Tunisian opposition defies protest ban with rally
TUNIS, March 5 (Reuters) - Hundreds of opposition supporters in Tunisia defied an official ban on their protest against the president on Sunday after some of their leaders were arrested, breaking through a police barrier in central Tunis to rally in the city's main street.
Before the protesters broke through the barrier, police warned them by loudspeaker that their demonstration was illegal but added that they would not stop them by force.
Up to a thousand protesters then pushed through the cordon to reach Habib Bourguiba Avenue where most rallies take place, chanting "Shut down the coup" and "We want the release of the arrested".
The National Salvation Front coalition combines Tunisia's biggest party, the Islamist Ennahda, the Stop the Coup protest movement and some other political parties, demanding that President Kais Saied step down.
The protest was one of the coalition's smallest against Saied, but still showed it could mobilise on the streets in the teeth of a crackdown on its leaders, while the police showed they were not yet willing to forcefully halt demonstrations.
"We are here again despite the campaign of arrests targeting opposition figures. We will continue to resist to release the detainees but also to confront the coup," said Nejib Chebbi, a National Salvation Front leader whose brother has been arrested.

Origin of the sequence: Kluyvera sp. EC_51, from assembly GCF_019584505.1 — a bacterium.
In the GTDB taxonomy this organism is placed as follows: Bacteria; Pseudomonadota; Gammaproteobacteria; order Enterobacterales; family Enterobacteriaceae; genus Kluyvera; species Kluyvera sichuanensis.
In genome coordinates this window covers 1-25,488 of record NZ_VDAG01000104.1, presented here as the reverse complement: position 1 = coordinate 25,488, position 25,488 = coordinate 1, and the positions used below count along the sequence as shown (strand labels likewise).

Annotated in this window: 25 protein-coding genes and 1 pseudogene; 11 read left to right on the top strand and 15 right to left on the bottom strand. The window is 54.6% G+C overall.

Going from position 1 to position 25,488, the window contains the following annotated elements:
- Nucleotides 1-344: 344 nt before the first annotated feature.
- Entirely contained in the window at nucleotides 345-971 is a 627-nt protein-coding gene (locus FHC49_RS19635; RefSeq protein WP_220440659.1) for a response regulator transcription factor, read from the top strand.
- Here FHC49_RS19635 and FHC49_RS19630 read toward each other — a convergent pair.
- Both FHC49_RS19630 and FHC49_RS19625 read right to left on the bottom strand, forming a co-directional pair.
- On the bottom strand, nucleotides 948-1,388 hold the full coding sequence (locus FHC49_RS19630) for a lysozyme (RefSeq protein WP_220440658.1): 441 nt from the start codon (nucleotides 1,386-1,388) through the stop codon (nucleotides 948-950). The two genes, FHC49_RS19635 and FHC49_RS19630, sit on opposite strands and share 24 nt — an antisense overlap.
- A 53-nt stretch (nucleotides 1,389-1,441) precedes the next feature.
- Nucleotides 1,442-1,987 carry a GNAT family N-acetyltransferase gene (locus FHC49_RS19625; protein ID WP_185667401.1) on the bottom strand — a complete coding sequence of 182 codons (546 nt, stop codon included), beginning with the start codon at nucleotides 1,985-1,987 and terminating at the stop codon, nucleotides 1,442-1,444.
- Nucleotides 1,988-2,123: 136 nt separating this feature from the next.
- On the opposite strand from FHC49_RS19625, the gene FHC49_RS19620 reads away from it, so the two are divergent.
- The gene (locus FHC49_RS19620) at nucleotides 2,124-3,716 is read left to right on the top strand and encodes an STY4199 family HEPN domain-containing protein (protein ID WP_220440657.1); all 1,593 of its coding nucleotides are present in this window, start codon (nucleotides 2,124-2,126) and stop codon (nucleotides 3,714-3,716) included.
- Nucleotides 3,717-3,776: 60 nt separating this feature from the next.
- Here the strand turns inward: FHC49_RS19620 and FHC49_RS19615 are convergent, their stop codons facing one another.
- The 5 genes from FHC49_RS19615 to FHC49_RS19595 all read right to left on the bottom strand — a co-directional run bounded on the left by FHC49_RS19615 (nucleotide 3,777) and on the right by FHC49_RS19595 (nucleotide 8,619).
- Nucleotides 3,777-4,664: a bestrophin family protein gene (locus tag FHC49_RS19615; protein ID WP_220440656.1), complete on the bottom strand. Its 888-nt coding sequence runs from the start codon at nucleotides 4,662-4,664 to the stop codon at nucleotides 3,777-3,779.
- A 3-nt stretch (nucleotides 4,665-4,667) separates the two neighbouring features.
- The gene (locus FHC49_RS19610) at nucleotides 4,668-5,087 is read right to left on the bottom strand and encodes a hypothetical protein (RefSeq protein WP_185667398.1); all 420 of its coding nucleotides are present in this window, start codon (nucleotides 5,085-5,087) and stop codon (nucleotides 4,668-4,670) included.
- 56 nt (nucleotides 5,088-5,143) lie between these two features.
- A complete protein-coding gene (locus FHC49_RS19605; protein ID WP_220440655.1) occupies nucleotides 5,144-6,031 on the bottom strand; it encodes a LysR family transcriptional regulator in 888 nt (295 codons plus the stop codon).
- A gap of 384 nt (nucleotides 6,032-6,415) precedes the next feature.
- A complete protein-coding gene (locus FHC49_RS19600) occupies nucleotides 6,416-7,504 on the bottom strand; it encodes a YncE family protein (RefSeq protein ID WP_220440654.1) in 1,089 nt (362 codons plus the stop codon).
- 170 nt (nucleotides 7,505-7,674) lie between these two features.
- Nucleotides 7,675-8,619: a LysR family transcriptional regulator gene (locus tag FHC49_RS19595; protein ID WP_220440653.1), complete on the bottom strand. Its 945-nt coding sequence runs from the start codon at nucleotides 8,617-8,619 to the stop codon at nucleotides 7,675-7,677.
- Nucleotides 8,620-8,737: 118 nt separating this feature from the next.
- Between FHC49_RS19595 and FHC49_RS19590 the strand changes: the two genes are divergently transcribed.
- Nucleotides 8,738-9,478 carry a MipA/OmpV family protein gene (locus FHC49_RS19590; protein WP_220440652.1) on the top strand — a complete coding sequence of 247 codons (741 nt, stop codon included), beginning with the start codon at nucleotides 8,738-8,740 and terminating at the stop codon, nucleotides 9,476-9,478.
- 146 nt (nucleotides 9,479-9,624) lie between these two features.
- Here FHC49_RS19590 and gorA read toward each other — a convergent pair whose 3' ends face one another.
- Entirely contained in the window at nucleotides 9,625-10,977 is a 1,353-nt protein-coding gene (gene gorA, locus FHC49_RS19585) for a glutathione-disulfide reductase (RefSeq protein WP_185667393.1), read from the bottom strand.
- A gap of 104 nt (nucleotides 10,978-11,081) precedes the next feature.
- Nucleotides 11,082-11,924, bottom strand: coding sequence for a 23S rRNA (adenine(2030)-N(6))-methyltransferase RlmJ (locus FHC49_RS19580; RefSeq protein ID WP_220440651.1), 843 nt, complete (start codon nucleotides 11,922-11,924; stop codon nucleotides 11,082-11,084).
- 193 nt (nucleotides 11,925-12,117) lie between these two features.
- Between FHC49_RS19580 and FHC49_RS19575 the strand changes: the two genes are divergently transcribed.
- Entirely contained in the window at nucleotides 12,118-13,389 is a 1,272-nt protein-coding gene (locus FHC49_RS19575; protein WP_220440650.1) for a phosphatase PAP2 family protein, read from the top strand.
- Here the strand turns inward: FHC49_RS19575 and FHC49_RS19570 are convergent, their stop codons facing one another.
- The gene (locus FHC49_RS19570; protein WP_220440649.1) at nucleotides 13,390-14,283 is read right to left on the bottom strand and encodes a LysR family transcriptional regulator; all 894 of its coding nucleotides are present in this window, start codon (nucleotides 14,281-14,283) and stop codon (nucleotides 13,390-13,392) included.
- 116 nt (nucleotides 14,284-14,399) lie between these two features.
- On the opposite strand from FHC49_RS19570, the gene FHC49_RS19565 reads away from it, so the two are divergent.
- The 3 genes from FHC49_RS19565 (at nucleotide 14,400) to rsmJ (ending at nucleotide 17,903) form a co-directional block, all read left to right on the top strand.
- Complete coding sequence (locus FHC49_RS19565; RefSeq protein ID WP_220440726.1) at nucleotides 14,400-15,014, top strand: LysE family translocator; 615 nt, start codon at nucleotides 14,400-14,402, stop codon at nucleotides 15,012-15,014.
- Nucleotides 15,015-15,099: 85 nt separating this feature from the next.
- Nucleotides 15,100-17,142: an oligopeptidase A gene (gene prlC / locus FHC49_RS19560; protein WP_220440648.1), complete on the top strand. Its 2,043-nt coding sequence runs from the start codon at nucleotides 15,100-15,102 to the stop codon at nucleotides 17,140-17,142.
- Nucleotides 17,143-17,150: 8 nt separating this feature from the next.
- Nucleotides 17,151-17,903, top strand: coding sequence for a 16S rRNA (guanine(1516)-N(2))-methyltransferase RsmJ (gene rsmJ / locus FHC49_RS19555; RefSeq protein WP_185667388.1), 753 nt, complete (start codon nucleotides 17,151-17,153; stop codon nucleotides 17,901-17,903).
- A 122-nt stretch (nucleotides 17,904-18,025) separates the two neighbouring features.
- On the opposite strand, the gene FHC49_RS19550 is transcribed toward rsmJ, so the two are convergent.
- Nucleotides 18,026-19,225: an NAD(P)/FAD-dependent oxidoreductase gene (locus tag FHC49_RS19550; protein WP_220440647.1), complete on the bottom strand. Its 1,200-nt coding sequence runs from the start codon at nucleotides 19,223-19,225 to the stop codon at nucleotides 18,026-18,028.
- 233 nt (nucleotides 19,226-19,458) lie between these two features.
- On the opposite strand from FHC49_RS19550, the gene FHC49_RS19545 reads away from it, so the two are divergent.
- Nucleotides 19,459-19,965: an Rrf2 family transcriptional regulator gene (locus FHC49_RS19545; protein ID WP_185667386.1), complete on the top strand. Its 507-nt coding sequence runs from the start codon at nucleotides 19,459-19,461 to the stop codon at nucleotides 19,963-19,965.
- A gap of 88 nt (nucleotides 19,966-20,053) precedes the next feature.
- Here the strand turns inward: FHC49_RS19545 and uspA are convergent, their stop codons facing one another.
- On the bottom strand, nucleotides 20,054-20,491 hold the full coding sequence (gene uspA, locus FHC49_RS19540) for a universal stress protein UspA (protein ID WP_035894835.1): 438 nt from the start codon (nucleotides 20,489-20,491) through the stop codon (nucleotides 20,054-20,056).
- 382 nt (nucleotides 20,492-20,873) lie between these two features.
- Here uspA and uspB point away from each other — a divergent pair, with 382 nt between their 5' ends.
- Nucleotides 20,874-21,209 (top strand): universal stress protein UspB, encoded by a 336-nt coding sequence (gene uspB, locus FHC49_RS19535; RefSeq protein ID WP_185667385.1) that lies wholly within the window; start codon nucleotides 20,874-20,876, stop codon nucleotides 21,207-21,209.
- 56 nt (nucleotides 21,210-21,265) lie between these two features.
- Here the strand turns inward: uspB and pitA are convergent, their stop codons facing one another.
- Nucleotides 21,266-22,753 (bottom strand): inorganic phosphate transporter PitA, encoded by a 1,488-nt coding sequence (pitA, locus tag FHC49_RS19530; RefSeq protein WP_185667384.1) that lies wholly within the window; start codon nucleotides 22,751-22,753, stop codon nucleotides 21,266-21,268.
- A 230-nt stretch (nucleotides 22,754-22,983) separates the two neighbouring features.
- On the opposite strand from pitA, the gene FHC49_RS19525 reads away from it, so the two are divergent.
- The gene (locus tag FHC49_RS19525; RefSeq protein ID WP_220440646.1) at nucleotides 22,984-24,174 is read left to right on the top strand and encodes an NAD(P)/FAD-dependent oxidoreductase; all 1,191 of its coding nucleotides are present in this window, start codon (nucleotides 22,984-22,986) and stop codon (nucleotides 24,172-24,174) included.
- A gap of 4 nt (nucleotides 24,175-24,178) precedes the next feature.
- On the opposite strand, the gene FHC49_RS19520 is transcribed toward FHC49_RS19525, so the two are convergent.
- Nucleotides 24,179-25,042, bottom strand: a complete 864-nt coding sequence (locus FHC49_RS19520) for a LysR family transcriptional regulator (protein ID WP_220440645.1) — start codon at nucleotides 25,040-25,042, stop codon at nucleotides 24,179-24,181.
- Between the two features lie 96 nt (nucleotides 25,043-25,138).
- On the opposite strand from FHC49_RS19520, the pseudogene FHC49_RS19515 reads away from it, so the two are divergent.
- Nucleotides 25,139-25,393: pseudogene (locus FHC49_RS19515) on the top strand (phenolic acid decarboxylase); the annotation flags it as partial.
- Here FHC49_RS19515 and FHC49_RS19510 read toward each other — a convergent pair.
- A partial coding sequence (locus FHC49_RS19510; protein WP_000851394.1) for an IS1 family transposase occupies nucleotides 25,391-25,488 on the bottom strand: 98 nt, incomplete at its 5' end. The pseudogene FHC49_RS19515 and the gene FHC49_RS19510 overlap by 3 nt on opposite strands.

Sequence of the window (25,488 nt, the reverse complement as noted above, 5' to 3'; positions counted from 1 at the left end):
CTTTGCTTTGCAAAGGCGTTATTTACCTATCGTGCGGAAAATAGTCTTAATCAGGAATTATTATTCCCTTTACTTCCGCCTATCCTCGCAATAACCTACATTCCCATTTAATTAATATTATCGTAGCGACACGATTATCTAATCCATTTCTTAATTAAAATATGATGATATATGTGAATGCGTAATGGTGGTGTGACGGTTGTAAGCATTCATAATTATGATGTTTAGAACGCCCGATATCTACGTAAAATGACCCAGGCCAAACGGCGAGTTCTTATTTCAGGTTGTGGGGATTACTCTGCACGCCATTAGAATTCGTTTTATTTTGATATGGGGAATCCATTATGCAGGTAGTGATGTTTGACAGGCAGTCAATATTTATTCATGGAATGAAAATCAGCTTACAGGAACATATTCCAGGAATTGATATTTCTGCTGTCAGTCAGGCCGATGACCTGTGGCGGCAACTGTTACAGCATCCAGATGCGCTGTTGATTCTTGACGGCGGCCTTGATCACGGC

In recent weeks, several of the front's top leaders have been detained as part of a crackdown on prominent critics of Saied, and charged with conspiring against state security. This week, the Tunis governor refused permission for Sunday's protest.
The coordinated arrests have prompted the U.S. to raise its concerns, spurred fear of a wider crackdown on dissent and prompted the U.N. Human Rights Office to call for the immediate release of those detained.
The front accuses Saied of a coup for suddenly seizing broad powers in 2021, shutting down the elected parliament and moving to rule by decree before writing a new constitution that he passed in a referendum with low turnout last year.
Saied says his actions were legal and necessary to save Tunisia from chaos, and has called his enemies criminals, traitors and terrorists, urging the authorities to take action against them.
The recent arrests also targeted the head of Tunisia's main independent media outlet, two judges, a labour union official and a prominent businessman, showing police were ready to target critics of Saied from across the political spectrum.
However, opposition to Saied is fragmented along ideological and political lines that were drawn during a period of democratic government after the 2011 revolution which triggered the Arab spring.
On Saturday, the powerful UGTT labour union and allied parties staged their own protest, bringing many thousands of supporters onto the streets against Saied in what appeared to be the biggest demonstration against him so far.
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